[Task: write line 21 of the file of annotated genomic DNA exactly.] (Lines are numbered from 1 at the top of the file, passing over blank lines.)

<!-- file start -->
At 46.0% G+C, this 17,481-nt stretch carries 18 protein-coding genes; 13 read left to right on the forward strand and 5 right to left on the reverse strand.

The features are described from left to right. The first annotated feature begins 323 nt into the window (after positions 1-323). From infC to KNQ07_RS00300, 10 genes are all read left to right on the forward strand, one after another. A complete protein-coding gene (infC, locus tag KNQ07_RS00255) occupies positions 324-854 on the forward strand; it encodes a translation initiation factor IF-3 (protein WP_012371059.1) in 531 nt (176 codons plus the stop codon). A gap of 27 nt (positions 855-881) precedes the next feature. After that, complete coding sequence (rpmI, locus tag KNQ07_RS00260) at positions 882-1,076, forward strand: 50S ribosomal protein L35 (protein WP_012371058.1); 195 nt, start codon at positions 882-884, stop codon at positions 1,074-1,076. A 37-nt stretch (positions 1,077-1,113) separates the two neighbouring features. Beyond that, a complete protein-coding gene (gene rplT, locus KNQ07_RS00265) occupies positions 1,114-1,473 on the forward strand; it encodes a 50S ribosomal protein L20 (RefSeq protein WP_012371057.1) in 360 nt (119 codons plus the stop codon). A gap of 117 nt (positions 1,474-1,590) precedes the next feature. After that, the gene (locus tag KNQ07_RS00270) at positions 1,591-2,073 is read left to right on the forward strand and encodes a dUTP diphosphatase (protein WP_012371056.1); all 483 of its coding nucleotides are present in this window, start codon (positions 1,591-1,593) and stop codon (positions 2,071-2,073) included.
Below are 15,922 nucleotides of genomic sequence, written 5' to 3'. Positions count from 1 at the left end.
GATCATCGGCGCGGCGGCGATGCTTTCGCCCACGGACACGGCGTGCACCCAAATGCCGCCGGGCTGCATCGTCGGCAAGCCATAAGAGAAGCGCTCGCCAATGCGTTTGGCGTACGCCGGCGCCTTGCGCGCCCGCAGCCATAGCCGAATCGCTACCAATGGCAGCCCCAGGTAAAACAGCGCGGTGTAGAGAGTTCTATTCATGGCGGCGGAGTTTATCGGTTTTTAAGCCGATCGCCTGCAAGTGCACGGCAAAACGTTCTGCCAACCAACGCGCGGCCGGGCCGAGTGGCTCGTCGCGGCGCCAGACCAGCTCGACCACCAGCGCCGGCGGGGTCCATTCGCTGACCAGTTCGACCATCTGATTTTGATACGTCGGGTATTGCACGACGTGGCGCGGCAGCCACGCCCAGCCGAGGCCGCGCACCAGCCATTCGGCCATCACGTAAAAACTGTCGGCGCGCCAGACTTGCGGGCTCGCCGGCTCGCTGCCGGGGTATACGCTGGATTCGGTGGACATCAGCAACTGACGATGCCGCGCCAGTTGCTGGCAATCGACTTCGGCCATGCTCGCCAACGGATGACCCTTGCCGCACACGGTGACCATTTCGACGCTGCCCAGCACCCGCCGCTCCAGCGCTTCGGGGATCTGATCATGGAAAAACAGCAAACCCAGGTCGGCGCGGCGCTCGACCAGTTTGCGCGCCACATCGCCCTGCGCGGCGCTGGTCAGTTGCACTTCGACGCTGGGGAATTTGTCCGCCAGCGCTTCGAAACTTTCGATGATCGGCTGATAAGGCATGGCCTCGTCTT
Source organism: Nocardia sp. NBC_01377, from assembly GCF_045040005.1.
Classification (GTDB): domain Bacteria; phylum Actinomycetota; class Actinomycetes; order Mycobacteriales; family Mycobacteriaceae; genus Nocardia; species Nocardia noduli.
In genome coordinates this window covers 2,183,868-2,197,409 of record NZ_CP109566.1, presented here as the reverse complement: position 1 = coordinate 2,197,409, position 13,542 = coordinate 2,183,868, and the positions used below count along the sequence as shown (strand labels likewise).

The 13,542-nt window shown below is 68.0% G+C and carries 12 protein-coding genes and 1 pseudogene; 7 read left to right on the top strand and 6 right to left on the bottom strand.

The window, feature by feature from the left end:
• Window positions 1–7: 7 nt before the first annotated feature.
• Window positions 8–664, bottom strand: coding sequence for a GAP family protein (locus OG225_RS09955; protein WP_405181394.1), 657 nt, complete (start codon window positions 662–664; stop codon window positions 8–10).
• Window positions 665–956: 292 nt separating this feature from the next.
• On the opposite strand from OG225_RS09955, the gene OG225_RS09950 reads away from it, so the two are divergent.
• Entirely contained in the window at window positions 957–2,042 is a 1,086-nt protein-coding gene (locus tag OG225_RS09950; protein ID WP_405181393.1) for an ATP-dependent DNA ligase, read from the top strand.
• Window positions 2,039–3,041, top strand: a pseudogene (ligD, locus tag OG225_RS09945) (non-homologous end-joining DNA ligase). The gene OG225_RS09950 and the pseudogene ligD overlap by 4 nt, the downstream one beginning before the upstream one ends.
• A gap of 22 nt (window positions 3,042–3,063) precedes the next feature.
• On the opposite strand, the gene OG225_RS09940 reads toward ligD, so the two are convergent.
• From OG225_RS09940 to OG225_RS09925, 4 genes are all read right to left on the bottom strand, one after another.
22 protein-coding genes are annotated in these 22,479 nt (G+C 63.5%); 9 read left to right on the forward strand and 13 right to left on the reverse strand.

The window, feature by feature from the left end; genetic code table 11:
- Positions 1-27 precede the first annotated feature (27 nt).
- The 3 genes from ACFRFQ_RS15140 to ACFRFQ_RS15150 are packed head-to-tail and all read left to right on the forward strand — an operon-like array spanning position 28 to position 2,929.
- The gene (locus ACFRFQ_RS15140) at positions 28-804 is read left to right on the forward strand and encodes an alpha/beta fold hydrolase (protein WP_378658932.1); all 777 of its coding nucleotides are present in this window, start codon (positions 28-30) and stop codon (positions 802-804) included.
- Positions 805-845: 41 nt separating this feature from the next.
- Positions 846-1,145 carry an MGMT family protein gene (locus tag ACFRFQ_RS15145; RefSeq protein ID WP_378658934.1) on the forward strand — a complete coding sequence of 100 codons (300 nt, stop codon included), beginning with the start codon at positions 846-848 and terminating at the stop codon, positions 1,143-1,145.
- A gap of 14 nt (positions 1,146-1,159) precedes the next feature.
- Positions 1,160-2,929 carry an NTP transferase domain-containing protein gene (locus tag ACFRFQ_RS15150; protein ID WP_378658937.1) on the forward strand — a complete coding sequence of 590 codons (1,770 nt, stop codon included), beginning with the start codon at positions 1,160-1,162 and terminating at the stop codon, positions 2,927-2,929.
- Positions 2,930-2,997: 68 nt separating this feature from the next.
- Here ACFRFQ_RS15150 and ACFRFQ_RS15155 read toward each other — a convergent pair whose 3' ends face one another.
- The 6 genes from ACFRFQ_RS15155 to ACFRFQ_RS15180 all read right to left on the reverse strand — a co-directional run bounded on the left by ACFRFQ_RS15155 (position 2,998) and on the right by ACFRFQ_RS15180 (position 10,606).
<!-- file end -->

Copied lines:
- Positions 1-27 precede the first annotated feature (27 nt).